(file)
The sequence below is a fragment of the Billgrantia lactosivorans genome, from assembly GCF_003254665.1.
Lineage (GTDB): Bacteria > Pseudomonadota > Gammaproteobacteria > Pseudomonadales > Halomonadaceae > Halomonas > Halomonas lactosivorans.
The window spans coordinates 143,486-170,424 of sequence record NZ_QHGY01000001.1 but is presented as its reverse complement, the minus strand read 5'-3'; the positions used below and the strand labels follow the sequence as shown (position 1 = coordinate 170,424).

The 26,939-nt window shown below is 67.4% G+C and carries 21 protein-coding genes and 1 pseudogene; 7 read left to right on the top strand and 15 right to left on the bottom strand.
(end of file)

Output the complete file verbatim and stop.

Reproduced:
The sequence below is a fragment of the Billgrantia lactosivorans genome, from assembly GCF_003254665.1.
Lineage (GTDB): Bacteria > Pseudomonadota > Gammaproteobacteria > Pseudomonadales > Halomonadaceae > Halomonas > Halomonas lactosivorans.
The window spans coordinates 143,486-170,424 of sequence record NZ_QHGY01000001.1 but is presented as its reverse complement, the minus strand read 5'-3'; the positions used below and the strand labels follow the sequence as shown (position 1 = coordinate 170,424).

The 26,939-nt window shown below is 67.4% G+C and carries 21 protein-coding genes and 1 pseudogene; 7 read left to right on the top strand and 15 right to left on the bottom strand.